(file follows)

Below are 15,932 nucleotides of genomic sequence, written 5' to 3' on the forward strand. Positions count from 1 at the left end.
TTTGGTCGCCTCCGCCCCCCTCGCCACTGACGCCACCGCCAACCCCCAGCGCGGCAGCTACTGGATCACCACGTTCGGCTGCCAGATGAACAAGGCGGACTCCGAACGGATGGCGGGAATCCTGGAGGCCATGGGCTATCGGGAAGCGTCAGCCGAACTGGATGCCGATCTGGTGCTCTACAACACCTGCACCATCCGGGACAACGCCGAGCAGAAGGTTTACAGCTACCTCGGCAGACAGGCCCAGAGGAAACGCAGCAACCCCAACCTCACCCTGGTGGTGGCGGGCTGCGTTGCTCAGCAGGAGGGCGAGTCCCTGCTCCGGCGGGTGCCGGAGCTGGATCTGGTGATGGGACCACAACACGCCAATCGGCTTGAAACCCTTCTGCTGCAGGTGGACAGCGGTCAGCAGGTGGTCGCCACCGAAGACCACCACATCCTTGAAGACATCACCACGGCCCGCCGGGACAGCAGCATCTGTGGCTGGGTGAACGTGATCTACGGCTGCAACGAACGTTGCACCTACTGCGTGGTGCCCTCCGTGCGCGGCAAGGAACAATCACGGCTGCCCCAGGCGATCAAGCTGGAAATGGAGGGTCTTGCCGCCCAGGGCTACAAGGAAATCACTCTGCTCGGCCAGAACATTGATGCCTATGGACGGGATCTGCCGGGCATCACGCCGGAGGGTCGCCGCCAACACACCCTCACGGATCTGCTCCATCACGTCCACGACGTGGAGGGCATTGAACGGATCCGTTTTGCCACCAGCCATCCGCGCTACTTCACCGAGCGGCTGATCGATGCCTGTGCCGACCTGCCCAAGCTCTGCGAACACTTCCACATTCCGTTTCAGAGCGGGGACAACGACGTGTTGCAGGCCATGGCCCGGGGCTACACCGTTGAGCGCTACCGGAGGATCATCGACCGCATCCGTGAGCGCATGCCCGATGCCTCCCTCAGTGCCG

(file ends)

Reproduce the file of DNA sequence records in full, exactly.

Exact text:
Below are 15,932 nucleotides of genomic sequence, written 5' to 3' on the forward strand. Positions count from 1 at the left end.
TTTGGTCGCCTCCGCCCCCCTCGCCACTGACGCCACCGCCAACCCCCAGCGCGGCAGCTACTGGATCACCACGTTCGGCTGCCAGATGAACAAGGCGGACTCCGAACGGATGGCGGGAATCCTGGAGGCCATGGGCTATCGGGAAGCGTCAGCCGAACTGGATGCCGATCTGGTGCTCTACAACACCTGCACCATCCGGGACAACGCCGAGCAGAAGGTTTACAGCTACCTCGGCAGACAGGCCCAGAGGAAACGCAGCAACCCCAACCTCACCCTGGTGGTGGCGGGCTGCGTTGCTCAGCAGGAGGGCGAGTCCCTGCTCCGGCGGGTGCCGGAGCTGGATCTGGTGATGGGACCACAACACGCCAATCGGCTTGAAACCCTTCTGCTGCAGGTGGACAGCGGTCAGCAGGTGGTCGCCACCGAAGACCACCACATCCTTGAAGACATCACCACGGCCCGCCGGGACAGCAGCATCTGTGGCTGGGTGAACGTGATCTACGGCTGCAACGAACGTTGCACCTACTGCGTGGTGCCCTCCGTGCGCGGCAAGGAACAATCACGGCTGCCCCAGGCGATCAAGCTGGAAATGGAGGGTCTTGCCGCCCAGGGCTACAAGGAAATCACTCTGCTCGGCCAGAACATTGATGCCTATGGACGGGATCTGCCGGGCATCACGCCGGAGGGTCGCCGCCAACACACCCTCACGGATCTGCTCCATCACGTCCACGACGTGGAGGGCATTGAACGGATCCGTTTTGCCACCAGCCATCCGCGCTACTTCACCGAGCGGCTGATCGATGCCTGTGCCGACCTGCCCAAGCTCTGCGAACACTTCCACATTCCGTTTCAGAGCGGGGACAACGACGTGTTGCAGGCCATGGCCCGGGGCTACACCGTTGAGCGCTACCGGAGGATCATCGACCGCATCCGTGAGCGCATGCCCGATGCCTCCCTCAGTGCCG